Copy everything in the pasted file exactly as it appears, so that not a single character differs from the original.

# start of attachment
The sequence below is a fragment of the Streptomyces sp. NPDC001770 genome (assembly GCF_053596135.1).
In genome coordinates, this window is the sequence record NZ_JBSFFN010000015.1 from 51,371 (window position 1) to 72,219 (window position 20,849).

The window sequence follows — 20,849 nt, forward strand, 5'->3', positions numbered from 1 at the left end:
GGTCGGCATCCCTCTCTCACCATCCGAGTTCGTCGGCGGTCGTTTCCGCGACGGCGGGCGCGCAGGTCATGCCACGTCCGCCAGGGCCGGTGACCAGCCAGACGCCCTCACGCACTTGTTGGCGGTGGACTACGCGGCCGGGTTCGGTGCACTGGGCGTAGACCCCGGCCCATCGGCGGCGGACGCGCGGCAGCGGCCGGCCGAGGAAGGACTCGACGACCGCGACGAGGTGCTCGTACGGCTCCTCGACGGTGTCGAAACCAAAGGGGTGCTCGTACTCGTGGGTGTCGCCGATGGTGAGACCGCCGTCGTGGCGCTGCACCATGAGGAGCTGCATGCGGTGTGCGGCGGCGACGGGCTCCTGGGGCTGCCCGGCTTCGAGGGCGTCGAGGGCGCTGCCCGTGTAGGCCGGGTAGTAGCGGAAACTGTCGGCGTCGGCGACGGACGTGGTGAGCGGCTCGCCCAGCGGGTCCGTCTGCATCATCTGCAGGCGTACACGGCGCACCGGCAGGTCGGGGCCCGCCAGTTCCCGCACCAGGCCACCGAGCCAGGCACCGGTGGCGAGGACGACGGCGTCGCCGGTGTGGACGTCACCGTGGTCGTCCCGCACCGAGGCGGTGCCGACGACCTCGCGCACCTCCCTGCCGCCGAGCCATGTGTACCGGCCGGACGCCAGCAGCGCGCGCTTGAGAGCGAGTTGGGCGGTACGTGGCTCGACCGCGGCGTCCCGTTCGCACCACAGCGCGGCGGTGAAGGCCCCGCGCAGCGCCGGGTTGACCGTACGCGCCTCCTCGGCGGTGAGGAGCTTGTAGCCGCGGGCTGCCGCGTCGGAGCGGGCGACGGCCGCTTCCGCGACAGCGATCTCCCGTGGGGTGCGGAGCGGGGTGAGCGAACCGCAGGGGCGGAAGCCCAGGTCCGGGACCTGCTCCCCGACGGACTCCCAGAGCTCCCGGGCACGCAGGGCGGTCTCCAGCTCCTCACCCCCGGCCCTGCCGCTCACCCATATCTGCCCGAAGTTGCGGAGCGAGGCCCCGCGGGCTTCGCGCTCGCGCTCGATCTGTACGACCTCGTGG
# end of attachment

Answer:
The sequence below is a fragment of the Streptomyces sp. NPDC001770 genome (assembly GCF_053596135.1).
In genome coordinates, this window is the sequence record NZ_JBSFFN010000015.1 from 51,371 (window position 1) to 72,219 (window position 20,849).

The window sequence follows — 20,849 nt, forward strand, 5'->3', positions numbered from 1 at the left end:
GGTCGGCATCCCTCTCTCACCATCCGAGTTCGTCGGCGGTCGTTTCCGCGACGGCGGGCGCGCAGGTCATGCCACGTCCGCCAGGGCCGGTGACCAGCCAGACGCCCTCACGCACTTGTTGGCGGTGGACTACGCGGCCGGGTTCGGTGCACTGGGCGTAGACCCCGGCCCATCGGCGGCGGACGCGCGGCAGCGGCCGGCCGAGGAAGGACTCGACGACCGCGACGAGGTGCTCGTACGGCTCCTCGACGGTGTCGAAACCAAAGGGGTGCTCGTACTCGTGGGTGTCGCCGATGGTGAGACCGCCGTCGTGGCGCTGCACCATGAGGAGCTGCATGCGGTGTGCGGCGGCGACGGGCTCCTGGGGCTGCCCGGCTTCGAGGGCGTCGAGGGCGCTGCCCGTGTAGGCCGGGTAGTAGCGGAAACTGTCGGCGTCGGCGACGGACGTGGTGAGCGGCTCGCCCAGCGGGTCCGTCTGCATCATCTGCAGGCGTACACGGCGCACCGGCAGGTCGGGGCCCGCCAGTTCCCGCACCAGGCCACCGAGCCAGGCACCGGTGGCGAGGACGACGGCGTCGCCGGTGTGGACGTCACCGTGGTCGTCCCGCACCGAGGCGGTGCCGACGACCTCGCGCACCTCCCTGCCGCCGAGCCATGTGTACCGGCCGGACGCCAGCAGCGCGCGCTTGAGAGCGAGTTGGGCGGTACGTGGCTCGACCGCGGCGTCCCGTTCGCACCACAGCGCGGCGGTGAAGGCCCCGCGCAGCGCCGGGTTGACCGTACGCGCCTCCTCGGCGGTGAGGAGCTTGTAGCCGCGGGCTGCCGCGTCGGAGCGGGCGACGGCCGCTTCCGCGACAGCGATCTCCCGTGGGGTGCGGAGCGGGGTGAGCGAACCGCAGGGGCGGAAGCCCAGGTCCGGGACCTGCTCCCCGACGGACTCCCAGAGCTCCCGGGCACGCAGGGCGGTCTCCAGCTCCTCACCCCCGGCCCTGCCGCTCACCCATATCTGCCCGAAGTTGCGGAGCGAGGCCCCGCGGGCTTCGCGCTCGCGCTCGATCTGTACGACCTCGTGG